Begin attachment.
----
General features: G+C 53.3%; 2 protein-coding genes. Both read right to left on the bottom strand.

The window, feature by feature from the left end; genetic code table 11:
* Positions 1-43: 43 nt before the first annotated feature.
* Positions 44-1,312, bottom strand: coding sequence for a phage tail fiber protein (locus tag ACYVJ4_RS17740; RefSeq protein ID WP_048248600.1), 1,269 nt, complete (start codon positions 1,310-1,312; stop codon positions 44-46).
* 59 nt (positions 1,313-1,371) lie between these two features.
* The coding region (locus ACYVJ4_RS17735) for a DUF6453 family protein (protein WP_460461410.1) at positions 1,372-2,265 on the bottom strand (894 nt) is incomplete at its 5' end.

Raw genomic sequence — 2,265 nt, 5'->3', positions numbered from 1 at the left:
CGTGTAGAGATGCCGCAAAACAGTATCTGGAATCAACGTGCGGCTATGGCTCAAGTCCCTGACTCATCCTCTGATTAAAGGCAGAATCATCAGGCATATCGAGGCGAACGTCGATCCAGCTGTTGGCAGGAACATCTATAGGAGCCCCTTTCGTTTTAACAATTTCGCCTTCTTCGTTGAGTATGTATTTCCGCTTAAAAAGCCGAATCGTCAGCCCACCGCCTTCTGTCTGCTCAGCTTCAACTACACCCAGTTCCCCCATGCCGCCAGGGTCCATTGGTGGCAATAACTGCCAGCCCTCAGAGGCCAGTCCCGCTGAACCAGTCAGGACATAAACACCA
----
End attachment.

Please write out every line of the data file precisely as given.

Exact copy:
General features: G+C 53.3%; 2 protein-coding genes. Both read right to left on the bottom strand.

The window, feature by feature from the left end; genetic code table 11:
* Positions 1-43: 43 nt before the first annotated feature.
* Positions 44-1,312, bottom strand: coding sequence for a phage tail fiber protein (locus tag ACYVJ4_RS17740; RefSeq protein ID WP_048248600.1), 1,269 nt, complete (start codon positions 1,310-1,312; stop codon positions 44-46).
* 59 nt (positions 1,313-1,371) lie between these two features.
* The coding region (locus ACYVJ4_RS17735) for a DUF6453 family protein (protein WP_460461410.1) at positions 1,372-2,265 on the bottom strand (894 nt) is incomplete at its 5' end.

Raw genomic sequence — 2,265 nt, 5'->3', positions numbered from 1 at the left:
CGTGTAGAGATGCCGCAAAACAGTATCTGGAATCAACGTGCGGCTATGGCTCAAGTCCCTGACTCATCCTCTGATTAAAGGCAGAATCATCAGGCATATCGAGGCGAACGTCGATCCAGCTGTTGGCAGGAACATCTATAGGAGCCCCTTTCGTTTTAACAATTTCGCCTTCTTCGTTGAGTATGTATTTCCGCTTAAAAAGCCGAATCGTCAGCCCACCGCCTTCTGTCTGCTCAGCTTCAACTACACCCAGTTCCCCCATGCCGCCAGGGTCCATTGGTGGCAATAACTGCCAGCCCTCAGAGGCCAGTCCCGCTGAACCAGTCAGGACATAAACACCA